BWW REVIEW: SKYLIGHT is As Much About the State of the Nation as it is About the State of the Heart
SKYLIGHT is a drama by British playwright David Hare. It premiered in London in 1995, played on Broadway in 1996 and was revived in 2015, winning the Tony for Best Revival of a Play. The play also won the 1996 Laurence Olivier Award for Play of the Year. Hare's brutal examination of an extramarital affair gone South, like all of his plays, is unapologetically political. In SKYLIGHT, we see his examination of the Britain that was deeply scarred by Margaret Thatcher. The play, in many ways, mirrors the divide currently happening in this country with our vanishing middle class. It is as much about the state of the nation as it is about the state of the heart.
School teacher Kyra Hollis (Claire Grasso) is visited on the same night by Edward Sargeant (Aaron Johnson) and, later, his father Tom Sargeant (Joe Penrod). Kyra lived with the Sargeant family years earlier but left suddenly when her affair with Tom was discovered by Tom's now deceased wife. Edward has come demanding to know why she left his life. He reveals that he saw her as his big sister, the only figure in his life he felt close to. Shortly after Edward's departure, Tom, a Thatcherite businessman, appears unexpectedly and without apparent reason. As his visit wears on, it becomes clear that Kyra's current lifestyle is a point of contention for Tom. While he begins by merely poking fun at her, he slowly proceeds to berate her to the point of insult, accusing her of self-punishment. Through the course of the play, they examine their relationship, and discover that any chance of rekindling their relationship hinges on whether one of them can change their preconceived notions of the other. Along the way the debate covers social workers and asks the question of whether much-needed services are most often delivered by people who are driven by the need to be useful. Can motive be over-scrutinised?
Essentially, SKYLIGHT is a play examining the gulf between the conservative and the liberal points of view. The Street Corner Arts production, directed by A. Skola Summers, is a high-power dance of debate and recriminations between two exceptional actors. Summers has guided these performers in such a way as to handle Hare's wordier passages with a great naturalness, drawing three exceptional performances from her cast, locking them together in both crystal clear contrast and melancholic harmony with each another. Her eloquent and simple direction is enhanced by Shelby Gebhart's lighting which subtly takes us from night to uncertain morning.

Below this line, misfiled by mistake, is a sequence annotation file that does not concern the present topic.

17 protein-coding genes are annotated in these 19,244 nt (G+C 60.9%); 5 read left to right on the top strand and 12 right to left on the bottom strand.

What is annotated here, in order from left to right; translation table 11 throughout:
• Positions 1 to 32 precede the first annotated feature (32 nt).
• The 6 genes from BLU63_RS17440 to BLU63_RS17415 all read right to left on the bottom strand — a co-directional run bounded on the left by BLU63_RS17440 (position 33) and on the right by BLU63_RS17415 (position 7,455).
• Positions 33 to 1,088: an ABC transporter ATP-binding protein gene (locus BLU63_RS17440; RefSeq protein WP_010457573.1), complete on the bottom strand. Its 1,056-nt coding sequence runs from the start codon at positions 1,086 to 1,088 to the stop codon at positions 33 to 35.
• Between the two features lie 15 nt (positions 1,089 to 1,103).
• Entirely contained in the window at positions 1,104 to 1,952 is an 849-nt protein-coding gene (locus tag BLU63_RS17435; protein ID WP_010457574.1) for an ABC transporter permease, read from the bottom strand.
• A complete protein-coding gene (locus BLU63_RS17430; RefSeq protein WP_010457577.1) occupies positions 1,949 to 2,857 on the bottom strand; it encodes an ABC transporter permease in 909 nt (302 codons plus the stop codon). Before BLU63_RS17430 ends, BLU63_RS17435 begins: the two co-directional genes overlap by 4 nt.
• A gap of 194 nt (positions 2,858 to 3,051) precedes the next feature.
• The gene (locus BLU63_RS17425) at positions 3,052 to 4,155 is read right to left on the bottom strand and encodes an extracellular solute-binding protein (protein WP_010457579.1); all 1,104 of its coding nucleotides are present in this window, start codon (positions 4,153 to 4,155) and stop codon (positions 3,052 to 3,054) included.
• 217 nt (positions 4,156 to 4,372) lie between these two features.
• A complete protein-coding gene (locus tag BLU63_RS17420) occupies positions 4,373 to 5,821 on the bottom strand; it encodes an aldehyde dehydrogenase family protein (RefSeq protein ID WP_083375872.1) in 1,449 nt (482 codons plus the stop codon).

Aaron Johnson delivers a fine performance that bookends the drama, but it is the exceptional performances of Claire Grasso and Joe Penrod that propel it. Joe Penrod gives us an unsavory and completely believable portrait of a successful man of his generation, combining an uneasy physicality with world-weary vocal and facial expressivity that occasionally bursts forth into the rage of non-comprehension. Claire Grasso's performance may be more contained but it is no less compelling. We get the sense in her wary approach that Kyra may have played out this encounter in her head many times. Grasso's stillness and emotional transparency goes naturally between pride and anger as she struggles with liberal guilt.
SKYLIGHT is another sterling example of Street Corner Arts' ability to produce theatre that plumbs the depth of the human condition. However, I do advise the audience to eat first because you can smell dinner being cooked on stage.
SKYLIGHT by David Hare
Running time: Approximately One Hour and 40 Minutes including intermission
SKYLIGHT, produced by Street Corner Arts, at Hyde Park Theatre (511 W. 43rd St, Austin, TX, 78751) December 4-19, 2015. Performances are Thursdays through Saturdays at 8pm. Tickets: www.streetcornerarts.org or (512) 298-9776.